A disabled person is eligible for a placard if he is missing his lower limbs, or if he has a medical certificate from his licensed physician, nurse practitioner, surgeon, chiropractor or optometrist certifying that his use of either his eyes or his legs is limited, or his heart or lungs are weakened, or his ability to walk is otherwise severely limited due to his medical condition. To get a placard, the disabled person must fill out an application with his state's DMV, including the section for the Doctor's Certification, and pay the associated fees.
Reserved Parking Spaces
The disabled person placard entitles the user to park in spaces marked by the wheelchair symbol, which is the International Symbol of Access. It also entitles the user to park in other spaces reserved for those with disabilities, such as along a blue curb (a sign of disabilities parking in California). The placard user also may park in areas that ordinarily require a merchant or resident permit.
Limited Time Parking Spaces
The disabled person placard entitles the user to park in on-street metered parking without paying the meter. It also allows the disabled person to park in a limited-time space, such as along a green curb in California, without adhering to the time limit. How long the placard user can park past the posted limit is state-specific; in some states, such as California, the placard entitles the user not to comply with any limit and in some states, such as Pennsylvania, the user can park only for 60 minutes longer than the posted time limit.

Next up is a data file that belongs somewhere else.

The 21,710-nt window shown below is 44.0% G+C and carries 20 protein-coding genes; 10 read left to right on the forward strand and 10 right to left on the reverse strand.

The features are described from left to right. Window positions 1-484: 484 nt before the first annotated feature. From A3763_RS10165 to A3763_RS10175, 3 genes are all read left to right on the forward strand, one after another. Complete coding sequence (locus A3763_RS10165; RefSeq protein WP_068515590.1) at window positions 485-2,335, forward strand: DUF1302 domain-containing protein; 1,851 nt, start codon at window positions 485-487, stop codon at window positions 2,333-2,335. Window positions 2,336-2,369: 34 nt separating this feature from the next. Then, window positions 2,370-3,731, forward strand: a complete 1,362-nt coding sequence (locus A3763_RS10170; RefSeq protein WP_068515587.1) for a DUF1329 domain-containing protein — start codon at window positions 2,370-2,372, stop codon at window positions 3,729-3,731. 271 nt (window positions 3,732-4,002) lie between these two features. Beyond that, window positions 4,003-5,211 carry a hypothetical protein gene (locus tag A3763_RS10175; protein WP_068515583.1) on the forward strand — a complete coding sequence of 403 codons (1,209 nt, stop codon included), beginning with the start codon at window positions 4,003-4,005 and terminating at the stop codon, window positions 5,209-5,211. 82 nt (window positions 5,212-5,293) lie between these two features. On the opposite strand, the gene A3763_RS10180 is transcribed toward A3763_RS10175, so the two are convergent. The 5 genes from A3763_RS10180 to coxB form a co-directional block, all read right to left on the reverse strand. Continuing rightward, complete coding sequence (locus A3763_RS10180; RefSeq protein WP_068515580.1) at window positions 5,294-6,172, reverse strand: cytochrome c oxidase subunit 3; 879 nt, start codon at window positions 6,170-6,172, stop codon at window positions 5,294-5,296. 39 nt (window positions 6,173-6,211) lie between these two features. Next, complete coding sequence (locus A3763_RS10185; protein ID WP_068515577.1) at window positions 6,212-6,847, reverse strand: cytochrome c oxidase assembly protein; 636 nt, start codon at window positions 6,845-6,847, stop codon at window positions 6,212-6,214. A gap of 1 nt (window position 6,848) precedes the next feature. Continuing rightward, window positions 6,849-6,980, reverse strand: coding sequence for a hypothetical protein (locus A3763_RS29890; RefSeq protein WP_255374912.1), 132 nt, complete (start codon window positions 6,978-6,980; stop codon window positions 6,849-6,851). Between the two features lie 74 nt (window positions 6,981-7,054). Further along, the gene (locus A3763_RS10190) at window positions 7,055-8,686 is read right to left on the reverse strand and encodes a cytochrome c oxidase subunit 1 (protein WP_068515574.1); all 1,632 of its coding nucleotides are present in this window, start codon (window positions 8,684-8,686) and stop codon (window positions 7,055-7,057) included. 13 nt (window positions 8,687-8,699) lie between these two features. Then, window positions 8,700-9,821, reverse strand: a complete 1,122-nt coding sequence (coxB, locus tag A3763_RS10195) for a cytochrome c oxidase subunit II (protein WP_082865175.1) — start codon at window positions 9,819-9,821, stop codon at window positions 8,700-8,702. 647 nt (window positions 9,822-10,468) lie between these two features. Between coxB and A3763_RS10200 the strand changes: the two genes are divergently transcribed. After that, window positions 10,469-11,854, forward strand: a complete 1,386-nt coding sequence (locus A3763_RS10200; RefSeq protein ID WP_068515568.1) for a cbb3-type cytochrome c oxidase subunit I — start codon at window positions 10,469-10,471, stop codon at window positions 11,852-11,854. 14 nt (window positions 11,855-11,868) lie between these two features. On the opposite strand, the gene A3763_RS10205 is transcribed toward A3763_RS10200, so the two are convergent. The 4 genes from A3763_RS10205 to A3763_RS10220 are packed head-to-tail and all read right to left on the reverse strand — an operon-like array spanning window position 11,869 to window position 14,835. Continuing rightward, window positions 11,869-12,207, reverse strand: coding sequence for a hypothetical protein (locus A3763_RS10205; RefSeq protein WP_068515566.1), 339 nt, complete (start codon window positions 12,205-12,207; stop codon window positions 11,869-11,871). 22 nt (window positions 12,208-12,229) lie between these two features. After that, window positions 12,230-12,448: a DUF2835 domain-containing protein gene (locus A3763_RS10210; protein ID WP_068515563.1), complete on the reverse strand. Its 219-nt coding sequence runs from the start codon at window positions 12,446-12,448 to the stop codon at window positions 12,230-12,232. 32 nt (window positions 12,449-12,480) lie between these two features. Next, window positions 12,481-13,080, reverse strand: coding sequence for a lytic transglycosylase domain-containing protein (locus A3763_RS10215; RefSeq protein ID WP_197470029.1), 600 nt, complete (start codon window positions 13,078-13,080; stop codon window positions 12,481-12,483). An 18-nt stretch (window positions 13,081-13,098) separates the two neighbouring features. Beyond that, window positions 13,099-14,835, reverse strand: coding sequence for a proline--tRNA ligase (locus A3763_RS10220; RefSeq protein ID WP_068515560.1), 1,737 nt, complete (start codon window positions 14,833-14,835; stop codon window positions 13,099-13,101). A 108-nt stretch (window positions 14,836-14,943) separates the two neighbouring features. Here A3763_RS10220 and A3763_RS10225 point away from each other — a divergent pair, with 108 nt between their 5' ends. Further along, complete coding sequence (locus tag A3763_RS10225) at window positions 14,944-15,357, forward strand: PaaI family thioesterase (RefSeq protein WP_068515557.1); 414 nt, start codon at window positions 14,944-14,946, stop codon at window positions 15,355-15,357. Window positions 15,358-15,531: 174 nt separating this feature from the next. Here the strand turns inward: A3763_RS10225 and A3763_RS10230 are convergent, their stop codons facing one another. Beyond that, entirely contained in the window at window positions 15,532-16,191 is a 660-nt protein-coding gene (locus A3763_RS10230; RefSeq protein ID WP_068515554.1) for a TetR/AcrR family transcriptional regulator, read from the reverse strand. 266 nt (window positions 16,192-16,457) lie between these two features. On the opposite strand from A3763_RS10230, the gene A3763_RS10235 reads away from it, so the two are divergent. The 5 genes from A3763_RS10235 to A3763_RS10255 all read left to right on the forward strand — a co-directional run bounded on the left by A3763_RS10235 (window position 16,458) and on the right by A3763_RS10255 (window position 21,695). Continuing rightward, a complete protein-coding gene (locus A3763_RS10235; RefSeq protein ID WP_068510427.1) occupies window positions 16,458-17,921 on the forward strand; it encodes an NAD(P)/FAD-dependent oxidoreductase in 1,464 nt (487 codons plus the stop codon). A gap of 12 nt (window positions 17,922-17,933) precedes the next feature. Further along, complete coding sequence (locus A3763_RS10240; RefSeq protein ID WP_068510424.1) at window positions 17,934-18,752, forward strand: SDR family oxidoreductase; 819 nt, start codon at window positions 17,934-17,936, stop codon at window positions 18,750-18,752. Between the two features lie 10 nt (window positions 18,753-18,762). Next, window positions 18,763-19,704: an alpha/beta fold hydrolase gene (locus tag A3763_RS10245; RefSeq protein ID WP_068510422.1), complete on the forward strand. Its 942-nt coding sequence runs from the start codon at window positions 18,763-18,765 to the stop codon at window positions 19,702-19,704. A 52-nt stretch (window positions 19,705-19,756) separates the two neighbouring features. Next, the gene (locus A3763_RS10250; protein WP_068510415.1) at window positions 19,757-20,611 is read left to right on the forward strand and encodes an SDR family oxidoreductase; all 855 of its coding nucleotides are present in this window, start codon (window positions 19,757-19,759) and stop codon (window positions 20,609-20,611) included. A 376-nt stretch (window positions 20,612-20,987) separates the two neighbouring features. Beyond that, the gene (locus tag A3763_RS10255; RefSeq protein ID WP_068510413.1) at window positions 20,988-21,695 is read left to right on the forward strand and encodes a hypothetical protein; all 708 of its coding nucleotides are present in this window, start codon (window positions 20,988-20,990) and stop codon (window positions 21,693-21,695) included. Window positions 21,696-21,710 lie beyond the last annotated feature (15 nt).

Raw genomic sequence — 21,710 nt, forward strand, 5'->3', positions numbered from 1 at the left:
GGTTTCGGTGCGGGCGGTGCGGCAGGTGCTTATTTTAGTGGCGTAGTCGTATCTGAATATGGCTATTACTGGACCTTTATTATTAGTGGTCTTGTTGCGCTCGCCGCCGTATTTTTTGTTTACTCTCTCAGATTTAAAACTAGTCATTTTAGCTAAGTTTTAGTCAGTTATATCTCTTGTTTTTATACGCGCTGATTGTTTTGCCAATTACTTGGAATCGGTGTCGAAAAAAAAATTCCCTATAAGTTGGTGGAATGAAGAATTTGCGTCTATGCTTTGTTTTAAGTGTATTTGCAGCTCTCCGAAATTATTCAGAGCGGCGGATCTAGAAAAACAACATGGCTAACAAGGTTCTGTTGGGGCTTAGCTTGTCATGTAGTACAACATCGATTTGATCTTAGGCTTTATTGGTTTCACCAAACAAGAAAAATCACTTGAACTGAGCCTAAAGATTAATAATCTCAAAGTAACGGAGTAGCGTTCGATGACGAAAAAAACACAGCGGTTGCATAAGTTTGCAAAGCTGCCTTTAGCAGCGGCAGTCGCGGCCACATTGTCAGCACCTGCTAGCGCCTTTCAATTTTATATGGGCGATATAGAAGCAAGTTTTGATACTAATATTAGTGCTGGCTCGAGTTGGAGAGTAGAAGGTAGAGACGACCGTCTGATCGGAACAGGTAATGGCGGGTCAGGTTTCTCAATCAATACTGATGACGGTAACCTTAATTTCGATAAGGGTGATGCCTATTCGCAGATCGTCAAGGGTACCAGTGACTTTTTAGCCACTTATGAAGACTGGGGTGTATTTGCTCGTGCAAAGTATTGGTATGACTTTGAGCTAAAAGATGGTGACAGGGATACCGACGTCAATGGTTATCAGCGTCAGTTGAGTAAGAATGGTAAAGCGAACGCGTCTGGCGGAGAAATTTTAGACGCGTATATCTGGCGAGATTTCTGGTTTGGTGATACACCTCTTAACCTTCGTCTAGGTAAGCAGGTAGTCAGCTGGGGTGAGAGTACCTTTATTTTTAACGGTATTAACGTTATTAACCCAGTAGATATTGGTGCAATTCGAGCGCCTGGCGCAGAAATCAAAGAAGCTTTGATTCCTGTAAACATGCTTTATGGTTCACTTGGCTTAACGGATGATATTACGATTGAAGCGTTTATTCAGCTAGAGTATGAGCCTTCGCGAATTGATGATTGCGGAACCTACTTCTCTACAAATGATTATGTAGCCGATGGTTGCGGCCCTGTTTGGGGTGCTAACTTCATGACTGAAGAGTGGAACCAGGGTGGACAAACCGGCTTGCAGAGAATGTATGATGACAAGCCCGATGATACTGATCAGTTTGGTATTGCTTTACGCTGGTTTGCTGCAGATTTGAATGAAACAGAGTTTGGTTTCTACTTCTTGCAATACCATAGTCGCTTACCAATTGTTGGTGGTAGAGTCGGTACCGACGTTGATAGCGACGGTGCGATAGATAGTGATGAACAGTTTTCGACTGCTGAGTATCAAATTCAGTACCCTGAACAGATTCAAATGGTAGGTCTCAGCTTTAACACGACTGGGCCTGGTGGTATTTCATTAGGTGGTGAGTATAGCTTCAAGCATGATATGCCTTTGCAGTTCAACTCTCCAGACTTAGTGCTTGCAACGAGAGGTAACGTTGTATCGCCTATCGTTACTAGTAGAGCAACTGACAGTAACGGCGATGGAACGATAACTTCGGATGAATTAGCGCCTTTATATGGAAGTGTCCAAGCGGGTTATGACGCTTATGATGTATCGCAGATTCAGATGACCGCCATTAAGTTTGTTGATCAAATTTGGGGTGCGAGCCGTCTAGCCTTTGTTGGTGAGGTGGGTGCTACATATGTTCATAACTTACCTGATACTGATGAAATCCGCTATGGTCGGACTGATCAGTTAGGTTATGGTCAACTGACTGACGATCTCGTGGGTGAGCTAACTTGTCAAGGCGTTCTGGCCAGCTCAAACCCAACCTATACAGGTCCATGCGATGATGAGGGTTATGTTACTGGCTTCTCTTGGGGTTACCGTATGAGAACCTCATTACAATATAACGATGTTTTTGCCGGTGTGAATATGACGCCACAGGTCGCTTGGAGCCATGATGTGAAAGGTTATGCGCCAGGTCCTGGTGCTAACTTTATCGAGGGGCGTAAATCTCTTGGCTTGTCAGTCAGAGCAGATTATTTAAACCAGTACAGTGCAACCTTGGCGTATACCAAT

The placard's other benefits are state-specific, and many require a disabled person license plate as opposed to a placard. For example, in Pennsylvania, a disabled person can request local authorities to mark a space close to his house as reserved for those with disabilities. In addition to the benefits the placard gives its user in terms of parking, in some states, such as California, the user also is entitled to receive full service from any gas station as long as there is more than one gas station attendant on duty. Even though the disabled person may receive full service, he only pays self-service rates.
Limitations on Benefits
Only the person issued may use the placard. He can't lend it to anyone. The placard also doesn't entitle the user to park in no parking zones (such as along a red curb in California), in spaces reserved for commercial vehicles and freight loading (such as along a yellow curb in California), in spaces reserved for passenger loading and unloading (such as along a white curb in California), or in the cross-hatched space next to spaces reserved for disabled parking, because those spaces are for wheelchair ramps and lifts.